Slippery Rock councilman Ron Steele got it right when he stated, “We (council) messed up big time. It (bulk trash pickup) should have never been changed from May to March. Furthermore, he said council should foot the bill for additional expense since it wasn’t the citizens’ fault the date was changed.
Former council member Jerry Heller is the one who proposed that bulk pickup be moved to March. Councilman Itzi Meztli argued against the move, saying it would cause too many problems. His plea fell on deaf ears, for the remaining council members sided with Heller’s proposal.
When an individual asked Heller why he took such an action, he responded, “We can do anything we want.” How arrogant.
A few months ago, Heller admitted the council didn’t do a good job informing the public, but still he offered no explanation for the date change. After months of wrangling and the appointment of a committee to study the issue, we still have no rational answer why.
At the Jan. 6 council meeting, I asked council President Dave Miller what was going on with the bulk trash pickup date. His exact response, without further clarification, was, “The bulk trash has been changed to May 16, 2014.” He made it sound like a done deal. I was pleased to be told that they’d finally decided, only to be let down again two weeks later.
At the Jan. 21 meeting, Councilman Itzi Meztli, who had missed the previous meeting, questioned Miller as to who decided and when it was decided; and why wasn’t a vote taken in public during the Jan. 6 meeting. Meztli also questioned why no agenda items or motions appeared about the May 16 date or how the extra $1.50 per-customer, per-month charge by trash contractor Tri-County Industries would be paid.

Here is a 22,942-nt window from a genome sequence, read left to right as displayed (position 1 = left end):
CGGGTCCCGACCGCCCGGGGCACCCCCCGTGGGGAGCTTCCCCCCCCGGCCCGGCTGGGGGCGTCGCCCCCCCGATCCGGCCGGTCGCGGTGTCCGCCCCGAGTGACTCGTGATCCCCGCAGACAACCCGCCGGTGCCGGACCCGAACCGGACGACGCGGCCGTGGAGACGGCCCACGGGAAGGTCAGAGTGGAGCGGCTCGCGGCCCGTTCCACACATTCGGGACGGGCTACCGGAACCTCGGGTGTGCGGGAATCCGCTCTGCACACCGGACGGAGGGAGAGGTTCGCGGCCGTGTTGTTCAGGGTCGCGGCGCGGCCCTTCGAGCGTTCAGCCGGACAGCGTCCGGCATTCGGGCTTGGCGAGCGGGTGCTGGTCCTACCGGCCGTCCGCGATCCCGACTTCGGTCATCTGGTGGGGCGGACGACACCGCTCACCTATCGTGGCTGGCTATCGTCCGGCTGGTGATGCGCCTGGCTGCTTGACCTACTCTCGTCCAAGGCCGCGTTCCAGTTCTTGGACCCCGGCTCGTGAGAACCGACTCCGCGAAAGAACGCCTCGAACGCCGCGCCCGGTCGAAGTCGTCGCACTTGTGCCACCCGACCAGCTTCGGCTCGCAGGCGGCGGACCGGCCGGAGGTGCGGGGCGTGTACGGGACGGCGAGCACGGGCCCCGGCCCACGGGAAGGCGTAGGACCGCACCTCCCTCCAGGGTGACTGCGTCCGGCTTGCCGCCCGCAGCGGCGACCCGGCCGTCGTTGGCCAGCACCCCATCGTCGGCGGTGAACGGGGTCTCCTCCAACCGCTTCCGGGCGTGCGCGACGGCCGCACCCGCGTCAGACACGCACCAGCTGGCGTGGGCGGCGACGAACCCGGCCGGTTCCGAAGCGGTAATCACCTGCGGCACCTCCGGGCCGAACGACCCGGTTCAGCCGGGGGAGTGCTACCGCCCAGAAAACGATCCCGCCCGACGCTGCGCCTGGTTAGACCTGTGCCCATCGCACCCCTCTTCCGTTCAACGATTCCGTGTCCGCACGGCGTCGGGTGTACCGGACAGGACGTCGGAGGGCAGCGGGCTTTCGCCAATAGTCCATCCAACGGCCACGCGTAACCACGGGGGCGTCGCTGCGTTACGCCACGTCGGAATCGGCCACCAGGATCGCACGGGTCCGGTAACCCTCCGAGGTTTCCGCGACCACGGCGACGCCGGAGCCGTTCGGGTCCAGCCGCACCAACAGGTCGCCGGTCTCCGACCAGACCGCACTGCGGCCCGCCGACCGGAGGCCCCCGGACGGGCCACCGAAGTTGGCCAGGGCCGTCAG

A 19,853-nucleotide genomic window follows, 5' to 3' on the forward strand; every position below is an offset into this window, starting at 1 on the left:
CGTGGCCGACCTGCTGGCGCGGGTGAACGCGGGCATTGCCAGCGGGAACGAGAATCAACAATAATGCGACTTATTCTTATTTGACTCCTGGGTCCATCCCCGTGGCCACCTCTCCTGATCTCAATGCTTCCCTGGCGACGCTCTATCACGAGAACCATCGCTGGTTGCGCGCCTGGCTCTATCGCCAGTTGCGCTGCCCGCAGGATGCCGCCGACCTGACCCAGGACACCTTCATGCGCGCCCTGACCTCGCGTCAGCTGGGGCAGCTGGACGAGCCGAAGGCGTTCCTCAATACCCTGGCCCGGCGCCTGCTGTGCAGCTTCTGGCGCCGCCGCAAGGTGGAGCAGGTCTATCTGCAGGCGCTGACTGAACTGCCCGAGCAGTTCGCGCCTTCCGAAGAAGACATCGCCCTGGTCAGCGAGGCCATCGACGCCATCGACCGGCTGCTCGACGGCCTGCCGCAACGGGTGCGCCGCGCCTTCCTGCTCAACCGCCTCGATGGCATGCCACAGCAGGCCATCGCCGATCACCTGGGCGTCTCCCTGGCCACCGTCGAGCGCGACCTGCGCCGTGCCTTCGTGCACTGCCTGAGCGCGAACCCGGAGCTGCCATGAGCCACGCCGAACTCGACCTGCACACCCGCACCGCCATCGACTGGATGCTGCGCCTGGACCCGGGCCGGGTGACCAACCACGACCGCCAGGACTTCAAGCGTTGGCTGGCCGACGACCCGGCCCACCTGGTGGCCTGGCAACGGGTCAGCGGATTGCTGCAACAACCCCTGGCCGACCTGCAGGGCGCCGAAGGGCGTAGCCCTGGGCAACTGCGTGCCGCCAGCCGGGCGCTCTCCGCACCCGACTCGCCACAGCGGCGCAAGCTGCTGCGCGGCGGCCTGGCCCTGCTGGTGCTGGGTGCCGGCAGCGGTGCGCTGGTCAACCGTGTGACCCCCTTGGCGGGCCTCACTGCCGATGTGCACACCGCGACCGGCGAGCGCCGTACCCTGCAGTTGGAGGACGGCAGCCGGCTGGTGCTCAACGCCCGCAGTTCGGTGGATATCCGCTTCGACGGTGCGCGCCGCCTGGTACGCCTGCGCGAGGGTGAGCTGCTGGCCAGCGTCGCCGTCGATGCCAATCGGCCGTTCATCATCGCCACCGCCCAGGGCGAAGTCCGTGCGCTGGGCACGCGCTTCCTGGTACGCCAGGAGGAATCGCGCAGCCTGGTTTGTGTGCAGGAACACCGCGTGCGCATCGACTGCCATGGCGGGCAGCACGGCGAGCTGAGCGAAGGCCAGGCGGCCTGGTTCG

Miller’s response to Meztli was this: “The comment was — since you were not there — the plan was to move it back to X date. It’s not a done deal.”
Neither a plan nor a not-done deal was mentioned at the Jan. 6 meeting, only a declaration that the bulk trash pickup had been changed to May 16. How are citizens able to believe anything council tells them?
For 15 years I’ve been attending council meetings with Frank Monteleone. I can honestly say nothing much has changed in the way council does business or treats citizens. There have been displays of ignoring, indifference and arrogance. And, at times, they ignored a citizen’s problem by turning into the citizen being the problem.
This has to change.
Frank Monteleone loved his hometown of Slippery Rock and wanted to see it become an even better place to live. Frank may be gone, but his vision and ideals of how to make a better tomorrow will live on through me.
I plan on being involved in community affairs and making my presence known at council meetings.